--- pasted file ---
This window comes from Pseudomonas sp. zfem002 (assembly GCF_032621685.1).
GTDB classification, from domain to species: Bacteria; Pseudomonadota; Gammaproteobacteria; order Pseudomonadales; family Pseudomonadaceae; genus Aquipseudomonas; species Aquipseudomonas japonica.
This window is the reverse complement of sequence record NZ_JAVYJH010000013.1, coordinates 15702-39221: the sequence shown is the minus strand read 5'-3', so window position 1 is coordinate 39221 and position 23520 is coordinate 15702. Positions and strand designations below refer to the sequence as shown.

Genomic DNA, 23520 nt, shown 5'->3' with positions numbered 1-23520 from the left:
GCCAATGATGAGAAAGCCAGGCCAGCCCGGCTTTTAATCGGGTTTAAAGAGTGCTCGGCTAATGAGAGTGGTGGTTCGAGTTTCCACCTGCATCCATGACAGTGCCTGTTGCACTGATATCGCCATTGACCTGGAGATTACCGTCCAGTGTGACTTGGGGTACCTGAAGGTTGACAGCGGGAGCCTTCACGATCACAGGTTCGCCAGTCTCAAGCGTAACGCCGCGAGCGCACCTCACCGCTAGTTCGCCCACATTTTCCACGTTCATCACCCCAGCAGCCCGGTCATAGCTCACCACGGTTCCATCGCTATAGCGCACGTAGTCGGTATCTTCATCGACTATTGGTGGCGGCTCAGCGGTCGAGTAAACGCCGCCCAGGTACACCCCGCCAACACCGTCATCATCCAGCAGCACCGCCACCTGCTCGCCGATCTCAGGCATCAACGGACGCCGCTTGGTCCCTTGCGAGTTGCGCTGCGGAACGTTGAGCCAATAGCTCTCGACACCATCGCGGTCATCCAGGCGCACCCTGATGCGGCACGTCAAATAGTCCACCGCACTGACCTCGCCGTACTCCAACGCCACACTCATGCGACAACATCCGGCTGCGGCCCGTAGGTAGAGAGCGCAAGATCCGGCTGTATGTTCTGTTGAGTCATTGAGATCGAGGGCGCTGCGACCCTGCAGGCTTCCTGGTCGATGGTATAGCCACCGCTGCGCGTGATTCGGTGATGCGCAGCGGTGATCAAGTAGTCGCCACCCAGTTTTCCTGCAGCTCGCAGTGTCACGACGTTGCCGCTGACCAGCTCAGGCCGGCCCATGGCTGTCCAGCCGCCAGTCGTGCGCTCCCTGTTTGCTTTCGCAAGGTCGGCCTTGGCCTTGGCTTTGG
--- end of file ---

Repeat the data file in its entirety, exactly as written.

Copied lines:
This window comes from Pseudomonas sp. zfem002 (assembly GCF_032621685.1).
GTDB classification, from domain to species: Bacteria; Pseudomonadota; Gammaproteobacteria; order Pseudomonadales; family Pseudomonadaceae; genus Aquipseudomonas; species Aquipseudomonas japonica.
This window is the reverse complement of sequence record NZ_JAVYJH010000013.1, coordinates 15702-39221: the sequence shown is the minus strand read 5'-3', so window position 1 is coordinate 39221 and position 23520 is coordinate 15702. Positions and strand designations below refer to the sequence as shown.

Genomic DNA, 23520 nt, shown 5'->3' with positions numbered 1-23520 from the left:
GCCAATGATGAGAAAGCCAGGCCAGCCCGGCTTTTAATCGGGTTTAAAGAGTGCTCGGCTAATGAGAGTGGTGGTTCGAGTTTCCACCTGCATCCATGACAGTGCCTGTTGCACTGATATCGCCATTGACCTGGAGATTACCGTCCAGTGTGACTTGGGGTACCTGAAGGTTGACAGCGGGAGCCTTCACGATCACAGGTTCGCCAGTCTCAAGCGTAACGCCGCGAGCGCACCTCACCGCTAGTTCGCCCACATTTTCCACGTTCATCACCCCAGCAGCCCGGTCATAGCTCACCACGGTTCCATCGCTATAGCGCACGTAGTCGGTATCTTCATCGACTATTGGTGGCGGCTCAGCGGTCGAGTAAACGCCGCCCAGGTACACCCCGCCAACACCGTCATCATCCAGCAGCACCGCCACCTGCTCGCCGATCTCAGGCATCAACGGACGCCGCTTGGTCCCTTGCGAGTTGCGCTGCGGAACGTTGAGCCAATAGCTCTCGACACCATCGCGGTCATCCAGGCGCACCCTGATGCGGCACGTCAAATAGTCCACCGCACTGACCTCGCCGTACTCCAACGCCACACTCATGCGACAACATCCGGCTGCGGCCCGTAGGTAGAGAGCGCAAGATCCGGCTGTATGTTCTGTTGAGTCATTGAGATCGAGGGCGCTGCGACCCTGCAGGCTTCCTGGTCGATGGTATAGCCACCGCTGCGCGTGATTCGGTGATGCGCAGCGGTGATCAAGTAGTCGCCACCCAGTTTTCCTGCAGCTCGCAGTGTCACGACGTTGCCGCTGACCAGCTCAGGCCGGCCCATGGCTGTCCAGCCGCCAGTCGTGCGCTCCCTGTTTGCTTTCGCAAGGTCGGCCTTGGCCTTGGCTTTGG